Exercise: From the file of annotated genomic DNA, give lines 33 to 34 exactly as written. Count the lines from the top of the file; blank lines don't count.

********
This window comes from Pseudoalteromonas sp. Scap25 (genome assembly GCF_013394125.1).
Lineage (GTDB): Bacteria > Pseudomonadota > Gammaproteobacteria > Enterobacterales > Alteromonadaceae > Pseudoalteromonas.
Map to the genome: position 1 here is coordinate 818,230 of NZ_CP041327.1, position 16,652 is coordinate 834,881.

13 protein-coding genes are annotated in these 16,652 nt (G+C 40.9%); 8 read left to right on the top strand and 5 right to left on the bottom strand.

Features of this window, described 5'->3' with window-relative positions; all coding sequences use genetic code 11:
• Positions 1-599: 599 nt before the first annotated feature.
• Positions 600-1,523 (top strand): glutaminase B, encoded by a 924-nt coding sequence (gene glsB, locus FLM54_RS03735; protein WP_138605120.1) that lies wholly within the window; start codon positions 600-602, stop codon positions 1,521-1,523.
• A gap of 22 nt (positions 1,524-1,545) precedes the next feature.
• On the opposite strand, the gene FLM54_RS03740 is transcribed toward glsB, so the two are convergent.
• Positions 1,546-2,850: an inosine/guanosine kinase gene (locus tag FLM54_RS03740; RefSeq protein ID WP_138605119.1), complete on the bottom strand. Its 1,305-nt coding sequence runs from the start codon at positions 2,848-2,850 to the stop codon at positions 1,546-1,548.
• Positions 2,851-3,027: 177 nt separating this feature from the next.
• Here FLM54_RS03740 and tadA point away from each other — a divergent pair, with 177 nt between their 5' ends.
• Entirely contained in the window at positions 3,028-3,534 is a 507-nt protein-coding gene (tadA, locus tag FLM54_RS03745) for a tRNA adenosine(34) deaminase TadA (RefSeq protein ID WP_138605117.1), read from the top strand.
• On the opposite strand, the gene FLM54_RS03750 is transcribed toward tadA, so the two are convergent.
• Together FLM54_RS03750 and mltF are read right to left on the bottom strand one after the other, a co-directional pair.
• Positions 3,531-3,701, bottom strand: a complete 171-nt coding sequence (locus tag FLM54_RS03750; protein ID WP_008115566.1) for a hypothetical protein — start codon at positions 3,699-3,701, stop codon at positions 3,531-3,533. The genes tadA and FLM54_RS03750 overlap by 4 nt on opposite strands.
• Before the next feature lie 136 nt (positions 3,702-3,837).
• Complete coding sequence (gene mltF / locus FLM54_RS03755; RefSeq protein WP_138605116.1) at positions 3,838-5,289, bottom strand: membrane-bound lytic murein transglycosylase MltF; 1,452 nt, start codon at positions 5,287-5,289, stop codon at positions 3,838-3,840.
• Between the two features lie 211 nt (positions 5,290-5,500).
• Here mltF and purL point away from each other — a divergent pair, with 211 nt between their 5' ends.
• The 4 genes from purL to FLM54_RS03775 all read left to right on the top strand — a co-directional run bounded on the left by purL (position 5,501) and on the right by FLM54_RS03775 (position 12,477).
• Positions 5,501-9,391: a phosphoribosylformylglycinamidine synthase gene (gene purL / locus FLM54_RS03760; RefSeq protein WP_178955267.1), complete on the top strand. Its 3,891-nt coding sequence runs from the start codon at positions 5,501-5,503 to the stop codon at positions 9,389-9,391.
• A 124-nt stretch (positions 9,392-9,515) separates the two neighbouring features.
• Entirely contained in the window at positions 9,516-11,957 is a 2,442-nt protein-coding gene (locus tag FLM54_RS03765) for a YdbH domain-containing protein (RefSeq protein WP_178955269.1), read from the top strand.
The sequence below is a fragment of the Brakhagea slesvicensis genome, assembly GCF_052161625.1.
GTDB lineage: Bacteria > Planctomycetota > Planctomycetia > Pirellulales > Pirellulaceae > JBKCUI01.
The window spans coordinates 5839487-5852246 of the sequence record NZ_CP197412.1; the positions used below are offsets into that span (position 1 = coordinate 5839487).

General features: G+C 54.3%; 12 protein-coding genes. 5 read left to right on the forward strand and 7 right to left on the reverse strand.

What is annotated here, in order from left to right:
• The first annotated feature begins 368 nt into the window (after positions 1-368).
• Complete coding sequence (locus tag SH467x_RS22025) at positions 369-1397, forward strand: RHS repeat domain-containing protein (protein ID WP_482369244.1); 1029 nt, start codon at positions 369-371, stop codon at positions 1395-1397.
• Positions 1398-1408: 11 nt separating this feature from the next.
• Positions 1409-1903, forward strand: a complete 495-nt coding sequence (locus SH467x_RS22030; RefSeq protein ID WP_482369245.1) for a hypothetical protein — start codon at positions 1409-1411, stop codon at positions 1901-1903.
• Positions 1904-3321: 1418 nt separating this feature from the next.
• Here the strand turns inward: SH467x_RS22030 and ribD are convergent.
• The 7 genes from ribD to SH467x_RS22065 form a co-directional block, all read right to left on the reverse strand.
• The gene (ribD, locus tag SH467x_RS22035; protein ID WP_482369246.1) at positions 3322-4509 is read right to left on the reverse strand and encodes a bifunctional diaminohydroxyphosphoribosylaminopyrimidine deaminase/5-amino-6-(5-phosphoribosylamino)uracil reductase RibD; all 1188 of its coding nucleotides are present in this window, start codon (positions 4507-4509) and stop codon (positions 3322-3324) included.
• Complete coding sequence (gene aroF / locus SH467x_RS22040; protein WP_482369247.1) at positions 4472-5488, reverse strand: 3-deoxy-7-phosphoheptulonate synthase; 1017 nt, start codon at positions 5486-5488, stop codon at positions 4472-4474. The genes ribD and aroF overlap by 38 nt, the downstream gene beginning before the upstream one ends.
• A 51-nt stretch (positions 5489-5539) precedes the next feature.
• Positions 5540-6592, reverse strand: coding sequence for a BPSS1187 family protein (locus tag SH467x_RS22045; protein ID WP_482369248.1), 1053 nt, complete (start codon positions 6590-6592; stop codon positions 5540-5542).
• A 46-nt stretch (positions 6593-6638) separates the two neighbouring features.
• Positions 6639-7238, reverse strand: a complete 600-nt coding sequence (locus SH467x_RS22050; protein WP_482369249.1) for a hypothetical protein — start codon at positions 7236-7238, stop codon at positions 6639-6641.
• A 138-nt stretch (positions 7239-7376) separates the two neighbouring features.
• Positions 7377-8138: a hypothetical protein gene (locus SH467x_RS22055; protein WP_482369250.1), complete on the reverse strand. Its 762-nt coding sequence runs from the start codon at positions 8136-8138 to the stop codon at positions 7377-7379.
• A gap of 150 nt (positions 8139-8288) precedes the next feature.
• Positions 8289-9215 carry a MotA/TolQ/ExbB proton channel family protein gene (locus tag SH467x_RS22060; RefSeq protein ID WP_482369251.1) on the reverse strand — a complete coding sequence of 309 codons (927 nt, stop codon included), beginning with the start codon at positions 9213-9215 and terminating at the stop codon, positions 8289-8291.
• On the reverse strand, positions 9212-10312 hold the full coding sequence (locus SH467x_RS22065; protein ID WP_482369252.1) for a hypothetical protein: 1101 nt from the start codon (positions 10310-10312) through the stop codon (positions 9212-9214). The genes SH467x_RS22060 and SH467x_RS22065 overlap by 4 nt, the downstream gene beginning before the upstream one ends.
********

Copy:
• Positions 1409-1903, forward strand: a complete 495-nt coding sequence (locus SH467x_RS22030; RefSeq protein ID WP_482369245.1) for a hypothetical protein — start codon at positions 1409-1411, stop codon at positions 1901-1903.
• Positions 1904-3321: 1418 nt separating this feature from the next.